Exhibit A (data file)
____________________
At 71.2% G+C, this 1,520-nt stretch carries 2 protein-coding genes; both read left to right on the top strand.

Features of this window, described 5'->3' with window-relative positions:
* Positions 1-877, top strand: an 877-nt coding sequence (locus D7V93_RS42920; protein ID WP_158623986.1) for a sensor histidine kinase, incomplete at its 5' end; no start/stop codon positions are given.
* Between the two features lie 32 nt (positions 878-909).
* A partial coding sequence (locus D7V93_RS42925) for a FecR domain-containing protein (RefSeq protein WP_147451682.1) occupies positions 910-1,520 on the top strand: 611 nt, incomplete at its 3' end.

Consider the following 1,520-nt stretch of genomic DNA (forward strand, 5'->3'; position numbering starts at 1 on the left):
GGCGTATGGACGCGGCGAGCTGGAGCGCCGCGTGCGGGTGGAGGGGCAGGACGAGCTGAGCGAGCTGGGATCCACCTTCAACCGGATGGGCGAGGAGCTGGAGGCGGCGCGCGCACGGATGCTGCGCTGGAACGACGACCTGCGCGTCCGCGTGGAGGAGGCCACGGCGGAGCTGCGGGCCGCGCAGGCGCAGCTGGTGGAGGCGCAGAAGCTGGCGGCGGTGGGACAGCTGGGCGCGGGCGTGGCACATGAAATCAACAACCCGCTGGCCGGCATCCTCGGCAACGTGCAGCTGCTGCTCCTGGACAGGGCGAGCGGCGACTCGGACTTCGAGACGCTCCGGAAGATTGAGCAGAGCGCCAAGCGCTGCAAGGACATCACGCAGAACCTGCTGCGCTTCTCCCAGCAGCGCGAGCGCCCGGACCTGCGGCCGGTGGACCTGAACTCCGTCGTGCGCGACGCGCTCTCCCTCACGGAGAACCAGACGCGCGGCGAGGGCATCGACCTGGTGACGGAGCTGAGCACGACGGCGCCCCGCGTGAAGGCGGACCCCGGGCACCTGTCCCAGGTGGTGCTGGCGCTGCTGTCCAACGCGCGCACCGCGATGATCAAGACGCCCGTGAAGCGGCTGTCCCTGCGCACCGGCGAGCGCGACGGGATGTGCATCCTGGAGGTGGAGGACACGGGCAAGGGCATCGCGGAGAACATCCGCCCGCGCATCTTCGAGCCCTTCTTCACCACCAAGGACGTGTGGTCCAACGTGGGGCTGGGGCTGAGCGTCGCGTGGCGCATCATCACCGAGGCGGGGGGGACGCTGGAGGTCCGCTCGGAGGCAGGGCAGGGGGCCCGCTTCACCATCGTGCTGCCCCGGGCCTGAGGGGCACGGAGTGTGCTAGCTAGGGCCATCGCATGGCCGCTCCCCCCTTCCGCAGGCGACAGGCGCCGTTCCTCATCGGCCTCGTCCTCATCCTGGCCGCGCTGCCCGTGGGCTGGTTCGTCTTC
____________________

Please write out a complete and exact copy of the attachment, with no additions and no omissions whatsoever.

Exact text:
At 71.2% G+C, this 1,520-nt stretch carries 2 protein-coding genes; both read left to right on the top strand.

Features of this window, described 5'->3' with window-relative positions:
* Positions 1-877, top strand: an 877-nt coding sequence (locus D7V93_RS42920; protein ID WP_158623986.1) for a sensor histidine kinase, incomplete at its 5' end; no start/stop codon positions are given.
* Between the two features lie 32 nt (positions 878-909).
* A partial coding sequence (locus D7V93_RS42925) for a FecR domain-containing protein (RefSeq protein WP_147451682.1) occupies positions 910-1,520 on the top strand: 611 nt, incomplete at its 3' end.

Consider the following 1,520-nt stretch of genomic DNA (forward strand, 5'->3'; position numbering starts at 1 on the left):
GGCGTATGGACGCGGCGAGCTGGAGCGCCGCGTGCGGGTGGAGGGGCAGGACGAGCTGAGCGAGCTGGGATCCACCTTCAACCGGATGGGCGAGGAGCTGGAGGCGGCGCGCGCACGGATGCTGCGCTGGAACGACGACCTGCGCGTCCGCGTGGAGGAGGCCACGGCGGAGCTGCGGGCCGCGCAGGCGCAGCTGGTGGAGGCGCAGAAGCTGGCGGCGGTGGGACAGCTGGGCGCGGGCGTGGCACATGAAATCAACAACCCGCTGGCCGGCATCCTCGGCAACGTGCAGCTGCTGCTCCTGGACAGGGCGAGCGGCGACTCGGACTTCGAGACGCTCCGGAAGATTGAGCAGAGCGCCAAGCGCTGCAAGGACATCACGCAGAACCTGCTGCGCTTCTCCCAGCAGCGCGAGCGCCCGGACCTGCGGCCGGTGGACCTGAACTCCGTCGTGCGCGACGCGCTCTCCCTCACGGAGAACCAGACGCGCGGCGAGGGCATCGACCTGGTGACGGAGCTGAGCACGACGGCGCCCCGCGTGAAGGCGGACCCCGGGCACCTGTCCCAGGTGGTGCTGGCGCTGCTGTCCAACGCGCGCACCGCGATGATCAAGACGCCCGTGAAGCGGCTGTCCCTGCGCACCGGCGAGCGCGACGGGATGTGCATCCTGGAGGTGGAGGACACGGGCAAGGGCATCGCGGAGAACATCCGCCCGCGCATCTTCGAGCCCTTCTTCACCACCAAGGACGTGTGGTCCAACGTGGGGCTGGGGCTGAGCGTCGCGTGGCGCATCATCACCGAGGCGGGGGGGACGCTGGAGGTCCGCTCGGAGGCAGGGCAGGGGGCCCGCTTCACCATCGTGCTGCCCCGGGCCTGAGGGGCACGGAGTGTGCTAGCTAGGGCCATCGCATGGCCGCTCCCCCCTTCCGCAGGCGACAGGCGCCGTTCCTCATCGGCCTCGTCCTCATCCTGGCCGCGCTGCCCGTGGGCTGGTTCGTCTTC